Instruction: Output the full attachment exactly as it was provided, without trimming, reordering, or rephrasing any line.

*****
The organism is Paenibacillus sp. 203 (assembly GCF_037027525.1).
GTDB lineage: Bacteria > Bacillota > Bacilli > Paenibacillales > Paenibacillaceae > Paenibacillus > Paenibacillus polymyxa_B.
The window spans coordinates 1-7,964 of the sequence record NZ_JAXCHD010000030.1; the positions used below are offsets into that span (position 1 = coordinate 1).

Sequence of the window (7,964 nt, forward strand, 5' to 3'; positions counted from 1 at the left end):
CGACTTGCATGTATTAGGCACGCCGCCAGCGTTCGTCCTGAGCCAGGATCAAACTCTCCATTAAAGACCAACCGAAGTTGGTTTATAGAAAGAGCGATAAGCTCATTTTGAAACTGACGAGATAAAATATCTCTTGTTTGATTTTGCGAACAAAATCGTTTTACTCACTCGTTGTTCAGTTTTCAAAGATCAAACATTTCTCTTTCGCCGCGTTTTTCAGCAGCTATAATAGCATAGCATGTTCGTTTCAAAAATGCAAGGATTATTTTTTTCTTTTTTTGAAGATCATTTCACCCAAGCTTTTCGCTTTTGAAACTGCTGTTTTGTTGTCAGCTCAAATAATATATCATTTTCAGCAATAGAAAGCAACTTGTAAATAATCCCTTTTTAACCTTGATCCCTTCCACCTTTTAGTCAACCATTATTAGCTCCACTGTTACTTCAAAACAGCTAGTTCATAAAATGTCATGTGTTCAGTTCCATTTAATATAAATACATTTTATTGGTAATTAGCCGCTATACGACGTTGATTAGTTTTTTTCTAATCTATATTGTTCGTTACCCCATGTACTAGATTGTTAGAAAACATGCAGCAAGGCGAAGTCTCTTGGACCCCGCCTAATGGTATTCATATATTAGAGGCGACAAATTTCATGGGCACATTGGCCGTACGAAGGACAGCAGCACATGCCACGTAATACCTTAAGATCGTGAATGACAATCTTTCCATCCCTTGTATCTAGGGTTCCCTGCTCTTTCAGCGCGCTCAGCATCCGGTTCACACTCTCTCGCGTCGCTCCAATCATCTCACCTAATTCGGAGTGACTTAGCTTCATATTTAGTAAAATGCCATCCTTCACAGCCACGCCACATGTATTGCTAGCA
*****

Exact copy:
The organism is Paenibacillus sp. 203 (assembly GCF_037027525.1).
GTDB lineage: Bacteria > Bacillota > Bacilli > Paenibacillales > Paenibacillaceae > Paenibacillus > Paenibacillus polymyxa_B.
The window spans coordinates 1-7,964 of the sequence record NZ_JAXCHD010000030.1; the positions used below are offsets into that span (position 1 = coordinate 1).

Sequence of the window (7,964 nt, forward strand, 5' to 3'; positions counted from 1 at the left end):
CGACTTGCATGTATTAGGCACGCCGCCAGCGTTCGTCCTGAGCCAGGATCAAACTCTCCATTAAAGACCAACCGAAGTTGGTTTATAGAAAGAGCGATAAGCTCATTTTGAAACTGACGAGATAAAATATCTCTTGTTTGATTTTGCGAACAAAATCGTTTTACTCACTCGTTGTTCAGTTTTCAAAGATCAAACATTTCTCTTTCGCCGCGTTTTTCAGCAGCTATAATAGCATAGCATGTTCGTTTCAAAAATGCAAGGATTATTTTTTTCTTTTTTTGAAGATCATTTCACCCAAGCTTTTCGCTTTTGAAACTGCTGTTTTGTTGTCAGCTCAAATAATATATCATTTTCAGCAATAGAAAGCAACTTGTAAATAATCCCTTTTTAACCTTGATCCCTTCCACCTTTTAGTCAACCATTATTAGCTCCACTGTTACTTCAAAACAGCTAGTTCATAAAATGTCATGTGTTCAGTTCCATTTAATATAAATACATTTTATTGGTAATTAGCCGCTATACGACGTTGATTAGTTTTTTTCTAATCTATATTGTTCGTTACCCCATGTACTAGATTGTTAGAAAACATGCAGCAAGGCGAAGTCTCTTGGACCCCGCCTAATGGTATTCATATATTAGAGGCGACAAATTTCATGGGCACATTGGCCGTACGAAGGACAGCAGCACATGCCACGTAATACCTTAAGATCGTGAATGACAATCTTTCCATCCCTTGTATCTAGGGTTCCCTGCTCTTTCAGCGCGCTCAGCATCCGGTTCACACTCTCTCGCGTCGCTCCAATCATCTCACCTAATTCGGAGTGACTTAGCTTCATATTTAGTAAAATGCCATCCTTCACAGCCACGCCACATGTATTGCTAGCA